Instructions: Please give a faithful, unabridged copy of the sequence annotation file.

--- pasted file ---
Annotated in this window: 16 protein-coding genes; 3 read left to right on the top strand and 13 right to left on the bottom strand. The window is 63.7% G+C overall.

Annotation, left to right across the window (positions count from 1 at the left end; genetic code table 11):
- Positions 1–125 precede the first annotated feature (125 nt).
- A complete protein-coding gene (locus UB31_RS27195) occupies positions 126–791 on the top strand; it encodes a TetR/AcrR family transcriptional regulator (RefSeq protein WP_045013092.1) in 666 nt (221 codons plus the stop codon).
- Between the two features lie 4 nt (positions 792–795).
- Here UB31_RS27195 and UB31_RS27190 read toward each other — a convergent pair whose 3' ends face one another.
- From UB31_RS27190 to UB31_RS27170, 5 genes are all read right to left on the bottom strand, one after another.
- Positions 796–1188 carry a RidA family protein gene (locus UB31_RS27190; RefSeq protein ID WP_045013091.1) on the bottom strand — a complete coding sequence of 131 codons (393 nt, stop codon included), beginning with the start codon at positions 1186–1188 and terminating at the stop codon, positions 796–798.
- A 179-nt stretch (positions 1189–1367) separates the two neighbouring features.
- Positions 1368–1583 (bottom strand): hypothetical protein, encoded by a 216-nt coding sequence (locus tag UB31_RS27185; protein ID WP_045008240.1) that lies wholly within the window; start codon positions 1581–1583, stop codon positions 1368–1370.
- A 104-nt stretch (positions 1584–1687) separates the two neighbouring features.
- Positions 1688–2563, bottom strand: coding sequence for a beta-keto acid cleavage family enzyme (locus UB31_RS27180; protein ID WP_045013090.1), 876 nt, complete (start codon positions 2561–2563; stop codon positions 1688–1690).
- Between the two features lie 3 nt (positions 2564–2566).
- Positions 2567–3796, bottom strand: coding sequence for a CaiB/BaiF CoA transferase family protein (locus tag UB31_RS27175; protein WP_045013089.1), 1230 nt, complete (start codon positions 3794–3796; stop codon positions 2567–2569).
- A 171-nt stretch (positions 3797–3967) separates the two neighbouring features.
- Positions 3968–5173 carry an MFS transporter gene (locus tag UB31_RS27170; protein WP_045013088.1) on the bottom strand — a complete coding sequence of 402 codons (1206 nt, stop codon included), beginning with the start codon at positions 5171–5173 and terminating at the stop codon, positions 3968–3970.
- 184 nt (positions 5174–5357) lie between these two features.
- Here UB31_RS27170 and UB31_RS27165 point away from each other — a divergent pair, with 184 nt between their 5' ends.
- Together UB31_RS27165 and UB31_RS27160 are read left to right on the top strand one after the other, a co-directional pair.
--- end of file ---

Annotated in this window: 16 protein-coding genes; 3 read left to right on the top strand and 13 right to left on the bottom strand. The window is 63.7% G+C overall.

Annotation, left to right across the window (positions count from 1 at the left end; genetic code table 11):
- Positions 1–125 precede the first annotated feature (125 nt).
- A complete protein-coding gene (locus UB31_RS27195) occupies positions 126–791 on the top strand; it encodes a TetR/AcrR family transcriptional regulator (RefSeq protein WP_045013092.1) in 666 nt (221 codons plus the stop codon).
- Between the two features lie 4 nt (positions 792–795).
- Here UB31_RS27195 and UB31_RS27190 read toward each other — a convergent pair whose 3' ends face one another.
- From UB31_RS27190 to UB31_RS27170, 5 genes are all read right to left on the bottom strand, one after another.
- Positions 796–1188 carry a RidA family protein gene (locus UB31_RS27190; RefSeq protein ID WP_045013091.1) on the bottom strand — a complete coding sequence of 131 codons (393 nt, stop codon included), beginning with the start codon at positions 1186–1188 and terminating at the stop codon, positions 796–798.
- A 179-nt stretch (positions 1189–1367) separates the two neighbouring features.
- Positions 1368–1583 (bottom strand): hypothetical protein, encoded by a 216-nt coding sequence (locus tag UB31_RS27185; protein ID WP_045008240.1) that lies wholly within the window; start codon positions 1581–1583, stop codon positions 1368–1370.
- A 104-nt stretch (positions 1584–1687) separates the two neighbouring features.
- Positions 1688–2563, bottom strand: coding sequence for a beta-keto acid cleavage family enzyme (locus UB31_RS27180; protein ID WP_045013090.1), 876 nt, complete (start codon positions 2561–2563; stop codon positions 1688–1690).
- Between the two features lie 3 nt (positions 2564–2566).
- Positions 2567–3796, bottom strand: coding sequence for a CaiB/BaiF CoA transferase family protein (locus tag UB31_RS27175; protein WP_045013089.1), 1230 nt, complete (start codon positions 3794–3796; stop codon positions 2567–2569).
- A 171-nt stretch (positions 3797–3967) separates the two neighbouring features.
- Positions 3968–5173 carry an MFS transporter gene (locus tag UB31_RS27170; protein WP_045013088.1) on the bottom strand — a complete coding sequence of 402 codons (1206 nt, stop codon included), beginning with the start codon at positions 5171–5173 and terminating at the stop codon, positions 3968–3970.
- 184 nt (positions 5174–5357) lie between these two features.
- Here UB31_RS27170 and UB31_RS27165 point away from each other — a divergent pair, with 184 nt between their 5' ends.
- Together UB31_RS27165 and UB31_RS27160 are read left to right on the top strand one after the other, a co-directional pair.